“I think we all get taglines which kind of have nothing to do with cricket. For years I was, you know, the injured fast bowler, which used to frustrate me, but it’s not who you are.
“So, I think someone like Painey, firstly as a mate, you just want to make sure he’s OK.
“Again, honest mistakes. I felt like he did the wrong thing, but he tried to fix the situation as best as he could.
“You know, these are personal things, everyone has them. I personally didn’t think it was a huge deal and I really feel for him.”
Perhaps it was his family upbringing with a focus on all people being equal, or his Catholic education, that gave Cummins a strong sense of redemption.
But for somebody like Paine, or current teammate Dave Warner – himself banned from leadership by Cricket Australia for his role in sandpapergate – where does Cummins think redemption comes from?
Is it their teammates? Is it Cricket Australia? Is it the public?
“I think the most important is yourself. You’ve got to be able to look at yourself in the mirror. You’ve got to be able to sleep well at night. And I guess, when it comes to me, I am my toughest critic and I want to live the life I do,” he says.
“Hopefully in our team, we try to build the kind of environment where we’re kind of keeping each other in check, but also looking after each other.
“But you know, you’ve got to take ownership of your own life, your own career, whatever it is.
“And again, hopefully in the team you know what your worth is, you hope you know that everyone else around there cares about you, and a lot of that outside noise is just noise.”
Cummins has already thought about how to recognise when his time is up. He’s spoken to others who’ve been there and the consensus seems to be around the 30 to 40 Test match mark.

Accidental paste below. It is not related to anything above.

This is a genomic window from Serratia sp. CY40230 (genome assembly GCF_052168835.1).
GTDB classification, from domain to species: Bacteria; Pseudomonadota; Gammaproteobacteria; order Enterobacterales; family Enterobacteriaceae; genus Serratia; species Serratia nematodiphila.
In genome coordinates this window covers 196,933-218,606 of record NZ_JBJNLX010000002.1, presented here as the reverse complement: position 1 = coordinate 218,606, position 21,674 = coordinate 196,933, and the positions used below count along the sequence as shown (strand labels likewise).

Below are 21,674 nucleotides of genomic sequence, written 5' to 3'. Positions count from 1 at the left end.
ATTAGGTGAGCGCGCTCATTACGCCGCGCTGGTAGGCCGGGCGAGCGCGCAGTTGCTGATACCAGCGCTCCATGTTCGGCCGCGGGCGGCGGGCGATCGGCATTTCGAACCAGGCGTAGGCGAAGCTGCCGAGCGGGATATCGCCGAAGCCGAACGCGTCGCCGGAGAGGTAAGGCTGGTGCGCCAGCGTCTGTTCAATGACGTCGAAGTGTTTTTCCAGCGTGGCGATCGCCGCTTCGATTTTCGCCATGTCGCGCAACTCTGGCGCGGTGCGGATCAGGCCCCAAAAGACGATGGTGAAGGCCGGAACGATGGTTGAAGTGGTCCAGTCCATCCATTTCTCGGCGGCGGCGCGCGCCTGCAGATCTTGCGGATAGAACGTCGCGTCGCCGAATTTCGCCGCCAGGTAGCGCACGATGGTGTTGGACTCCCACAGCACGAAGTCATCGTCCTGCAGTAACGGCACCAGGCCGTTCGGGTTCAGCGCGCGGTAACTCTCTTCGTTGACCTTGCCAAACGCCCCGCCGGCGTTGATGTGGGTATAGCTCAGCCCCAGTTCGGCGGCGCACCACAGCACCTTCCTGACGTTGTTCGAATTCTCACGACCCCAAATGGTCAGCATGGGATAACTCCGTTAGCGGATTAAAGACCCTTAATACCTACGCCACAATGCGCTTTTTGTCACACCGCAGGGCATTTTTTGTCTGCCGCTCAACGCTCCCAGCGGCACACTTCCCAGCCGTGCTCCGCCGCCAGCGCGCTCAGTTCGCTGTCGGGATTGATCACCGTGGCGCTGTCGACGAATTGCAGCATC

It’s when tiredness sets in, when there’s a need to refresh.
“Yeah, but hopefully it’s not too soon. My goal is to try to make sure the next person is going to fit in seamlessly and, you know, that’s already started,” Cummins says.
A reader of an eclectic collection of books, committed to making change in the climate change space, and a lover of cryptic crosswords, the Australian captain is unique in the team set-up.
But, he says, the players are all unique, which gives them their strength.
“Davey Warner is an expert on everything. Talk about a fact book, he knows one fact about everything in the world. He is a brilliant leader, an Energizer bunny just always going,” Cummins says.
“Marnus [Labuschagne] – quirky, high energy again, just a 12-year-old kid.
“Smithy [Steve Smith] is Marnus kind of weird, so they get on really well. But he’ll be someone who loves cryptic crosswords for a week and he’ll do 100 cryptic crosswords in a day and then he goes, ‘Oh, that’s boring, I hate cryptic crosswords,’ and he moves on to the next thing.
“Cam Green is the sweetest young kid you’ll ever meet, just so polite, and then bowls 145kph rockets and hits it a mile.
“And then you know all the bowlers are pretty similar really – Joshy [Josh Hazelwood], Starcy, Lyno [Nathan Lyon], pretty reserved and they’re really good mates.
“We’ve been playing together for 10, 11, 12 years, we hang out a lot together, we all obviously talk the most sense.
“But it’s hard to describe because, you know, we literally spend way more time with each other than we do our own wives. We spend 10, 11 months of the year on the road.
“They all pack their PlayStations with headsets, so for me to fit in I pack my headset, my PlayStation, and I’m terrible but I do it for the banter. Everyone’s got their own interests and it’s a good mix. It’s not boring.”
It’s easy to see how Cummins slid so smoothly into the captaincy. He is unafraid to stand alone, but is equally comfortable in the mix, without the need to have the spotlight.
And what’s the one word he would use to describe himself? He lets his self-deprecating humour shine through again.
Cummins laughs. The crowd laughs. He has the room eating out of the palm of his hand.